Red Knots feeding on the mud in front of a local fishing boat at Nanpu. Photo: Adrian Boyle

The rogersi subspecies of Red Knot have started to leave for their Chukotka breeding grounds while the piersmai subspecies are still arriving at Luannan. A very important factor influencing their numbers is the amount of food available in the mud. Hebo Peng of the University of Groningen had very encouraging news, stating:
The main food of shorebirds in general and Red Knots in particular is very abundant in Nanpu this year, Potamocorbula bivalves were found in the highest (average) density over the last five years. Other shellfish species also show a high density in this area, which means that Nanpu wetland is still healthy and can support large numbers of shorebirds.’

Read the full report here on the Global Flyway Network Australia website.

Bohai 2019 Update 4: 21 May

The GFN team is in Bohai Bay, China, to study Red Knots and Great Knots on northward migration. Chris Hassell, Adrian Boyle, and Matt Slaymaker post regular updates on the Australian Global Flyway Network website. Here is the latest.

As of the 18th of May, the GFN team had recorded 106 Red Knots, 51 Great Knots and 2 Bar-tailed Godwits that had been individually colour-banded in Northwest Australia (NWA). They have also now recorded 118 individually identifiable shorebirds with yellow engraved leg flags (from NWA) comprising 71 Great Knots, 32 Red Knots, 10 Bar-tailed Godwits, 5 Curlew Sandpipers, 2 Ruddy Turnstones and a single Sanderling.

TAU, a Red Knot Calidris canutus piersmai from Broome, feeding in a salt pond at Nanpu. Photo: Adrian Boyle

Read the full report here on the Global Flyway Network Australia website.

Bohai 2019 Update 3: 10 May

The GFN team is in Bohai Bay, China, to study Red Knots and Great Knots on northward migration. The team (Chris Hassell, Adrian Boyle, and Matt Slaymaker) posts regular updates on the Australian Global Flyway Network website. Here is the latest update, with as highlight the visit of the New Zealand Ambassador to China, Clare Fearnley.

Chris Hassell presented a book written by Theunis Piersma to the Ambassador on Theunis’ behalf, as he had left the day before. Photo: GFN

Chris: “Talking of visitors, Kath Leung joined us for her fourth visit and added a great skill set to our scanning efforts. Professor Zhang, various, PhD students and volunteers from Beijing Normal University were and are here. Zhang has been a great financial and scientific collaborator of our studies here. The inspiration for the creation of GFN and its scientific leader, Theunis Piersma, was with us for an all too brief period. Theunis joins us in all our fieldwork and then we bombard him with questions whenever we are (k)not scanning. It is a very busy and productive time. The Bohai field team would like to take this opportunity to thank Theunis for the huge amount of fund raising he does to keep the Bohai work going and all his continually positive encouragement to us.”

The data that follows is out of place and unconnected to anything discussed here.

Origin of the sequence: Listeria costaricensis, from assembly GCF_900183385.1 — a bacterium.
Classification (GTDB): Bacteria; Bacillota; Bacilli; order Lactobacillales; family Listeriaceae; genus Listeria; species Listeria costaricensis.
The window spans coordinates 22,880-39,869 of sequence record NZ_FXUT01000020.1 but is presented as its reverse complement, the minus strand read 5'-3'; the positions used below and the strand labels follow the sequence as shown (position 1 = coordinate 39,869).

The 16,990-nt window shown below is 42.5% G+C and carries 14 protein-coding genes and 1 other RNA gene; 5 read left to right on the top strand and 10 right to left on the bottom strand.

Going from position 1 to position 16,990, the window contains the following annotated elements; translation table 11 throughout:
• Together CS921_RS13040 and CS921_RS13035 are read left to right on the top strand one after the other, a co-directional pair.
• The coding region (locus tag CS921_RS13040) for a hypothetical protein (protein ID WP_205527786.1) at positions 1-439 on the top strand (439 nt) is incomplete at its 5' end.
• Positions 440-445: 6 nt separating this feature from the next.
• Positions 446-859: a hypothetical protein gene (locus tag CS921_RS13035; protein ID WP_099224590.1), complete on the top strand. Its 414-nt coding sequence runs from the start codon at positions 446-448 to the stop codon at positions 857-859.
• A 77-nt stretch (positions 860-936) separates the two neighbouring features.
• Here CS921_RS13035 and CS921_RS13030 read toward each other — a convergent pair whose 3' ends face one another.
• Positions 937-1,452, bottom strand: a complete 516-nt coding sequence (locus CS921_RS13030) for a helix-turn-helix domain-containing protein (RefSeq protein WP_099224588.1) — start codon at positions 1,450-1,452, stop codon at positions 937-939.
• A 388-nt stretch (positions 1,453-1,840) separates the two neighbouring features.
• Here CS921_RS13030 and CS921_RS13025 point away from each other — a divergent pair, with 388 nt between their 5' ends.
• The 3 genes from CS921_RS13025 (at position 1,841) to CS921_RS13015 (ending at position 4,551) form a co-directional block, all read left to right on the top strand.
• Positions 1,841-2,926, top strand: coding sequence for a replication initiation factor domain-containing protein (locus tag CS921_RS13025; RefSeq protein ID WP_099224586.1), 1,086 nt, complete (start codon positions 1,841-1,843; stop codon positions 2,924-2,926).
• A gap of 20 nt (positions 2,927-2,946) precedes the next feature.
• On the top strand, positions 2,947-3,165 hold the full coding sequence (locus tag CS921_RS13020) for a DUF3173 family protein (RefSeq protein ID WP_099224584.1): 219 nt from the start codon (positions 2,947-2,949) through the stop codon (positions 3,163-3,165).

Professors Zhang and Piersma with one of the fishermen we see every day. Photo: GFN

Read the full report here on the Global Flyway Network Australia website.

Bohai 2019 Update 2: 27 April

The GFN team is in Bohai Bay, China, to study Red Knots and Great Knots on northward migration. The team, Chris Hassell together with Adrian Boyle, veteran of 11 Bohai seasons, and Matt Slaymaker, posts regular updates on the Australian Global Flyway Network website. Here is the second of this season. The team reports:

It has been a week that has given us a little of everything; from wind and rain to blue skies and sun. From great scanning to fog with 10-metre visibility.

Shorebird numbers continue to increase in both overall numbers and diversity. Many of the regular species are continuing to arrive and have been joined by small numbers of scarce migrants such as Asian Dowitcher, Nordmann’s Greenshank and Little Stint. A count on the 26th totalled around 26,000 birds at Nanpu, our main site, with many more along the neighbouring sections of coast. Numbers seem to be broadly similar to this time last year, but we are also due a big increase in the coming days, particularly of Red Knot and Curlew Sandpiper…..

A typical scene in the saltponds. How many shorebird species can you see?

Bohai 2019 Update 1: 20 April

The GFN team is in Bohai Bay, China, to study Red Knots and Great Knots on northward migration. The team, Chris Hassell together with Adrian Boyle, veteran of 11 Bohai seasons, and Matt Slaymaker, posts regular updates on the Australian Global Flyway Network website. Here is the first of this season. The team reports:

It is always a relief to return to find the mudflats intact and the expected birds present and correct. Our core survey site, the Nanpu mudflat, was earmarked for nature reserve status; however, this doesn’t seem to have happened. The site and surrounding area is fundamental to the survival of the numerous species that pass through annually and we had hoped this positive development would offer some additional protection. We are still trying to find out the exact reason why reserve status has not been given and hope to be able to provide more information in future updates. For now, the mudflats are still here and being heavily used by the shorebirds that we all love.

Matt scanning at Zuidong.

AWSG Satellite Tracking Project 2019 – UPDATE #3+4

This is a guest blog from the Australian Wader Studies Group (AWSG), edition March 2019.